Bitter MemoryGeorge Johnstone, Willie Cooper and the Aberdeen football public have a great respect for East Fife as cup fighters. Thev haven't forgotten the Pittodrie team's fate in the Scottish Cup in 1938. That was the year the Methil team won the trophy. One of their victims was the Dons. It was in the third round. Aberdeen drew 1-1 at Methil, but the Fifers shocked the north bv winning 2-1 at Pittodrie in the replay. If I remember right Adams and McLeod, the right-wing pair, were the saboteurs-in-chief of Aberdeen's hopes that year. Adams and Laird, right back, are the only two members of the 1938 East Fife team who are still going strong. Johnstone and Cooper are the Dons' sole survivors. Leith Outclassed The only consolation Leith Athletic derived from their visit to Pittodrie was their share of the 17,000 gate. Nobody will gainsay the Meadowbank team's pluck, but over the ninety minutes they were outclassed. This success atones in some measure for the Dons' disastrous game against Falkirk, but Leith had neither the resource nor ability to provide them with a real testing ninety minutes. The loss of a goal in the fourth minute was the best thing that could have happened to Aberdeen. It prevented them developing any superiority complex. The Athletic were struck by an eight-minute Pittodrie cyclone. When the dust had cleared the Dons had scored four goals and were established as semi-finalists.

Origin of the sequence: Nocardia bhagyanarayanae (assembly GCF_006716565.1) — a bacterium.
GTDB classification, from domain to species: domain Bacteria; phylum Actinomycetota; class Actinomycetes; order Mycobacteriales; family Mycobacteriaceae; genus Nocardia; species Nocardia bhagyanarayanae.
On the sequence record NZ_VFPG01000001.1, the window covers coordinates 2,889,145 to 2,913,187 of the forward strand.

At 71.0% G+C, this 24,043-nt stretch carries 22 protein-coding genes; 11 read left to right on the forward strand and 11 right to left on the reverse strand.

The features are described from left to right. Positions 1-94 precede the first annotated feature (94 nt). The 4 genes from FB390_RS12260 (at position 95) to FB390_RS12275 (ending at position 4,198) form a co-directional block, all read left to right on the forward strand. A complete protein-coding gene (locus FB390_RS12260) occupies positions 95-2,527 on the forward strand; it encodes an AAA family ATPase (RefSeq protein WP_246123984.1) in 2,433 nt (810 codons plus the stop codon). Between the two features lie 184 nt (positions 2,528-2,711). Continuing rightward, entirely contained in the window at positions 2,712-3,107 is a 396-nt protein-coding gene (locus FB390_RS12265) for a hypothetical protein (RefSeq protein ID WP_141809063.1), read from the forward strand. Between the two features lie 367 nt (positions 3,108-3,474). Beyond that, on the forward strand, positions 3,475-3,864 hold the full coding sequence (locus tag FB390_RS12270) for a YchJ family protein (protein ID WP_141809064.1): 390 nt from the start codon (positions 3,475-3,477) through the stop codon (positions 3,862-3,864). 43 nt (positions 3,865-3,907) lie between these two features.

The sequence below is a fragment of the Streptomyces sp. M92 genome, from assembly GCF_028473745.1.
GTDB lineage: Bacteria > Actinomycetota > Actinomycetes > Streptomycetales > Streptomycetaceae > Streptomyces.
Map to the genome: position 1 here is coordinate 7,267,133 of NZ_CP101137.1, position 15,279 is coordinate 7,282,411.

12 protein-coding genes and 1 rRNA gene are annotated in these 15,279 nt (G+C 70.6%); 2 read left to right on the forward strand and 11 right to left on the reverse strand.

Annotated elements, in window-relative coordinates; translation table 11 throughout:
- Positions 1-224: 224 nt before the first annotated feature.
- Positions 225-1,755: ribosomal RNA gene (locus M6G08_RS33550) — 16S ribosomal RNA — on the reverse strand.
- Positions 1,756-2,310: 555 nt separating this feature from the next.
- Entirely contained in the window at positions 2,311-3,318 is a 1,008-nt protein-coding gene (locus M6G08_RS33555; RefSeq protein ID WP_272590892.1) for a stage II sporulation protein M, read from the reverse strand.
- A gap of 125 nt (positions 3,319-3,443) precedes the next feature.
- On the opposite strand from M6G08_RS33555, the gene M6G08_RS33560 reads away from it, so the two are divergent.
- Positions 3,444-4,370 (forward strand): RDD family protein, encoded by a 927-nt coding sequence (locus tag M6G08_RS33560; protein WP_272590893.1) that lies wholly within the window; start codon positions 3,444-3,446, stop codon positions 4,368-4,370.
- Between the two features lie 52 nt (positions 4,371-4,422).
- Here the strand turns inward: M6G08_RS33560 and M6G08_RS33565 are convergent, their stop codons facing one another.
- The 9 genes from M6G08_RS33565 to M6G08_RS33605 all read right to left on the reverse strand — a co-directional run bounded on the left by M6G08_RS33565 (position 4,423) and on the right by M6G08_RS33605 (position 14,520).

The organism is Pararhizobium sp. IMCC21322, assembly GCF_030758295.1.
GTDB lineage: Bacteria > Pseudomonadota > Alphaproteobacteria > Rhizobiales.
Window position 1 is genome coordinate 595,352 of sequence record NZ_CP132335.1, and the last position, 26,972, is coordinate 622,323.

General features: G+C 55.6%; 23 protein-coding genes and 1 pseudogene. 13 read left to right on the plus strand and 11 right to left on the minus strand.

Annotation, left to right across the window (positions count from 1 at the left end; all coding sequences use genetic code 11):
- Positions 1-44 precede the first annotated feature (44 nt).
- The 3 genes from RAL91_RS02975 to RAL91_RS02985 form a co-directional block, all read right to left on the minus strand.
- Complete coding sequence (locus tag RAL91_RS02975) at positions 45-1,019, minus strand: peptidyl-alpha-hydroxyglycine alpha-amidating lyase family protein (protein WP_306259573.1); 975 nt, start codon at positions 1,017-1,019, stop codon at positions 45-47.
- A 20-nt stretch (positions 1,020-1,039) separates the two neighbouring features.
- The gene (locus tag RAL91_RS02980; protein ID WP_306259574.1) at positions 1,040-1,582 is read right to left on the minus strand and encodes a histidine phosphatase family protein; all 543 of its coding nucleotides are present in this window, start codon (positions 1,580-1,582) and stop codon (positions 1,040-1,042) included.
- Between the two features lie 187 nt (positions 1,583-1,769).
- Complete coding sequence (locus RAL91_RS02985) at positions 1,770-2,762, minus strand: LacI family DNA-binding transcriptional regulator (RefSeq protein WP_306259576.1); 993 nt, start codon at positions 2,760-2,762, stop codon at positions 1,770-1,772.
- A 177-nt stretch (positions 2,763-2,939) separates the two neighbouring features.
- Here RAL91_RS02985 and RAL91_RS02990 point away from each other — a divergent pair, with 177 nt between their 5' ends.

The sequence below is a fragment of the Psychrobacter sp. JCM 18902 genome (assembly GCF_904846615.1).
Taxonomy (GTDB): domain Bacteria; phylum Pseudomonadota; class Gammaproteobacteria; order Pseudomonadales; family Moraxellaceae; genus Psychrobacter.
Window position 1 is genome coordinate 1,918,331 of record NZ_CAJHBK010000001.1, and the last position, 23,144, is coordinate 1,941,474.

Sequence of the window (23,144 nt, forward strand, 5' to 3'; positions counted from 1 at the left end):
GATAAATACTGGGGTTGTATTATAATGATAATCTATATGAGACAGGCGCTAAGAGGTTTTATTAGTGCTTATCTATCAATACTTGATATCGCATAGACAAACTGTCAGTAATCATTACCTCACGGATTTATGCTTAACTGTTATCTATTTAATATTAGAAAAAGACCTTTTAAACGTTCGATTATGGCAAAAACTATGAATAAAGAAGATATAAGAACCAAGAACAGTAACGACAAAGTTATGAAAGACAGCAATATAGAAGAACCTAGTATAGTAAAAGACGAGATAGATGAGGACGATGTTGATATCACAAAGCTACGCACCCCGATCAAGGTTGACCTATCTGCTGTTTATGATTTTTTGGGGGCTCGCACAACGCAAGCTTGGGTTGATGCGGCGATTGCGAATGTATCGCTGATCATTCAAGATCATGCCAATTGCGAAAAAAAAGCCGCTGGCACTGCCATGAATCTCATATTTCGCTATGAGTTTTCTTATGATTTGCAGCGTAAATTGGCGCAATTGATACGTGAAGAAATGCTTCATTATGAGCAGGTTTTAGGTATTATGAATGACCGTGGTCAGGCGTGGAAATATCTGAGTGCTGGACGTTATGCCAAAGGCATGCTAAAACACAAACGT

Rout BeginsBaird started it in seventeen minutes when he headed the equaliser from a corner from Harris. Within three minutes Aberdeen were leading. A crisp, well-directed through pass by Baird saw Millar nip in from the wing to beat King. Practically from the re-centre the left winger demonstrated that his first effort was no fluke by repeating the performance from a slip from Williams. The South African himself took a hand in the goal scoring in twenty-five minutes. A Baird header was travelling goalwards when Williams raced forward to mak' siccar. Just on the interval the Dons' leader turned another Hamilton slip to account and three minutes after the start of the second half Williams completed his hat-trick with the aid of Hamilton.
Hamilton Joins InThe inside right joined the list of marksmen when he converted a ground pass from Millar and the latter also made his own total three and his side's eight in twelve minutes. I thought both the Leith Athletic goals might have been prevented. Roberts, their left winger, was lying close when he netted after Love had flicked on a corner from the right. Johnstone did get his hand to the ball, but succeeded only in helping it into the net. Leith's second goal in the dying minutes of the game was a defiant gesture. Broadley was the scorer, but Love was the man who carried the ball through to make the chance.
Waddell SoundOne man who did impress in the Pittodrie rear lines was Willie Waddell. He was certainly sound, if not spectacular, and his coolness and resource were very evident in the first quarter of an hour. There was not enough liaison between the wing half backs and forwards. Although his contnbution was only a single goal, I thought Baird was the most energetic and enterprising attacker. Millar deserves praise for his opportunism, and Williams, although I have seen him more scintillating, also knew where the goal lay. Leith Athletic had a doughty defender in Peat, at left back, and Skinner, at right half, got through a power of work both in defence and attack. In attack, most of the danger came from the inside forwards Love and Landells, a strong forcing pair.
Source: Press & Journal, 29th September 1947